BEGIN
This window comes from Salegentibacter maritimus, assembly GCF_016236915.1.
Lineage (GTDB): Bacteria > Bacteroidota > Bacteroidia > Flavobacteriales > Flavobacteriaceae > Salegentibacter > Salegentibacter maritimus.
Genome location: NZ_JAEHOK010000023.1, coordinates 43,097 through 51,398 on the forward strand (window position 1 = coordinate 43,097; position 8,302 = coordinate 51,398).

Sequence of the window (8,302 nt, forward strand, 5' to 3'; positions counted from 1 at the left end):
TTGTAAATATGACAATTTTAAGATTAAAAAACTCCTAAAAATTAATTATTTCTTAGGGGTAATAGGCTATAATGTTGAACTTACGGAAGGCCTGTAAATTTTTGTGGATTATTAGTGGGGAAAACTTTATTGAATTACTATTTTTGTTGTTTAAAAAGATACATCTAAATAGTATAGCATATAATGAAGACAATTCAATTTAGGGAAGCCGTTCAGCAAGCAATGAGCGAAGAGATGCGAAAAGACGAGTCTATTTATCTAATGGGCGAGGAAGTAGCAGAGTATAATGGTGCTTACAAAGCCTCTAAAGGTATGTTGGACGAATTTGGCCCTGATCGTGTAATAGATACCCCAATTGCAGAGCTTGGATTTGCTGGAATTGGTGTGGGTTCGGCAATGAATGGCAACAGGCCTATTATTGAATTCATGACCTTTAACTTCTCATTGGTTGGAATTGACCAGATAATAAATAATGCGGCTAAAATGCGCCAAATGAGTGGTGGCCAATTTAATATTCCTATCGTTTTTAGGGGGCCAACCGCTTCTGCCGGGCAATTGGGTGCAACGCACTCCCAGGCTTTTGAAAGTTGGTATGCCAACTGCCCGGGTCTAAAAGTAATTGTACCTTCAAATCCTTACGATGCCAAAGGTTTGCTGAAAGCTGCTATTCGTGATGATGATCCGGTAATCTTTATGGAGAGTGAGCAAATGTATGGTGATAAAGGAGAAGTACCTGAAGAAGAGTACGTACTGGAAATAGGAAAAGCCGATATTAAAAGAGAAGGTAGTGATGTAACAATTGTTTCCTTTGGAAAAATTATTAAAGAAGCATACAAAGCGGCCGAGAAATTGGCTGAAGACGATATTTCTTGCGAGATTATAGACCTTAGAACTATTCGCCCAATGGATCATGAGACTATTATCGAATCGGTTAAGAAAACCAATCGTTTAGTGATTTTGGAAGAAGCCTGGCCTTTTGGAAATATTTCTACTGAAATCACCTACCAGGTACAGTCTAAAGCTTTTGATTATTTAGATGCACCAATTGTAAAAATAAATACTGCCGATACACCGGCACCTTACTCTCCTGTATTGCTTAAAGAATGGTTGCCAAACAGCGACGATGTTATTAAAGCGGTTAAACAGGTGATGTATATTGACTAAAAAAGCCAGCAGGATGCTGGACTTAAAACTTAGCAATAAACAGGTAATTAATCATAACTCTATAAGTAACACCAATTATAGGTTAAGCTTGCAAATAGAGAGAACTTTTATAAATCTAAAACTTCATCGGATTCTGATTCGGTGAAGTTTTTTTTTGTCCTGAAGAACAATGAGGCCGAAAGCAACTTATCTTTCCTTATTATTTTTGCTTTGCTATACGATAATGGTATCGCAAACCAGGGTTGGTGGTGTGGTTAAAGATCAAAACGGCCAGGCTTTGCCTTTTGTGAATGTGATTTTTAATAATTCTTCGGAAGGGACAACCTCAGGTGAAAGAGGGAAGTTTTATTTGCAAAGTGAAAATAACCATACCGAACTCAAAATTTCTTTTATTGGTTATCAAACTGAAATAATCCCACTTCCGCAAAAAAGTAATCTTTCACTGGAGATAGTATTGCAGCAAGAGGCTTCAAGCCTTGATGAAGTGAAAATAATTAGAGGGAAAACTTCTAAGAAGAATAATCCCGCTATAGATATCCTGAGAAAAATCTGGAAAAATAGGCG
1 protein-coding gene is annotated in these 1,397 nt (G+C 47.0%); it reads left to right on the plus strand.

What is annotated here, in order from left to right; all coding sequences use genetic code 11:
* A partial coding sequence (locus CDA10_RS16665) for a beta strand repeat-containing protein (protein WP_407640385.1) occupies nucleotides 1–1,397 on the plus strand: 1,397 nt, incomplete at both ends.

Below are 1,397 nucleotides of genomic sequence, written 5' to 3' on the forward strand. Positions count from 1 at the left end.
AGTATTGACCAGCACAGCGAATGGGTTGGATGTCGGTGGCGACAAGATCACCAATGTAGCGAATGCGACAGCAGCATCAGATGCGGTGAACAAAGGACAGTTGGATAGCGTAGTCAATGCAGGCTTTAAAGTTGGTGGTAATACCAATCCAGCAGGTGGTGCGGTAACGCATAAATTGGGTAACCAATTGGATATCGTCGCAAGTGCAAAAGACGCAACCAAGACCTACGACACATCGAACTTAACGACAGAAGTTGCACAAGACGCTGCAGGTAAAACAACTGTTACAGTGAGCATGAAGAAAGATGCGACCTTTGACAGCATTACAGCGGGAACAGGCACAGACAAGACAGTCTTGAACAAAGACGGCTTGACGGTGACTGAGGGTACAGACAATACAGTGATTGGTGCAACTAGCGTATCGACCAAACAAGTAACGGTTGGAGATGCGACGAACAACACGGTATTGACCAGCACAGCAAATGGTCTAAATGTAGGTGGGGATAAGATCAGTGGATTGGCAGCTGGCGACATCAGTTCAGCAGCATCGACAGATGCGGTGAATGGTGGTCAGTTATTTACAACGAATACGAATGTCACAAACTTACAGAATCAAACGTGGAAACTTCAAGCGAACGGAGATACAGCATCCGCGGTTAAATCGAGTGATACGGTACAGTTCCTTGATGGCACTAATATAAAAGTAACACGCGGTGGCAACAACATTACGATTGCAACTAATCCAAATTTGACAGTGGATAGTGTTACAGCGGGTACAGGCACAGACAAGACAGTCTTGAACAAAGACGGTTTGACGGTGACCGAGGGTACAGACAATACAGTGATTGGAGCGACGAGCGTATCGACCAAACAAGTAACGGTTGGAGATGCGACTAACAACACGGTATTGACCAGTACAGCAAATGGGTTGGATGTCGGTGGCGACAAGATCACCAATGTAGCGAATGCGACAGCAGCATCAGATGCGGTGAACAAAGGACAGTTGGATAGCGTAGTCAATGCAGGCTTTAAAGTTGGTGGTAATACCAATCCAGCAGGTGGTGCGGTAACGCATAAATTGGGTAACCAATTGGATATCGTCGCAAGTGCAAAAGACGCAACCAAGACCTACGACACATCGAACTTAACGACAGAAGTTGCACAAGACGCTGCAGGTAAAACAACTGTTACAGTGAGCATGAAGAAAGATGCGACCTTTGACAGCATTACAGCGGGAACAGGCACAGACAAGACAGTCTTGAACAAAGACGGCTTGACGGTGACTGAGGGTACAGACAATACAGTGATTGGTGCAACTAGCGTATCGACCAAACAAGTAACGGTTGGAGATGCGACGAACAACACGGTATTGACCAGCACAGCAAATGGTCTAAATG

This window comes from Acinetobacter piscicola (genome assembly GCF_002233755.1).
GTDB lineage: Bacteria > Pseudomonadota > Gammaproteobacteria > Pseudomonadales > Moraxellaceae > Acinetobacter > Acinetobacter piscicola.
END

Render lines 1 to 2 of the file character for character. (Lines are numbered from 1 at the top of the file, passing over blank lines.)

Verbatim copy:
This window comes from Salegentibacter maritimus, assembly GCF_016236915.1.
Lineage (GTDB): Bacteria > Bacteroidota > Bacteroidia > Flavobacteriales > Flavobacteriaceae > Salegentibacter > Salegentibacter maritimus.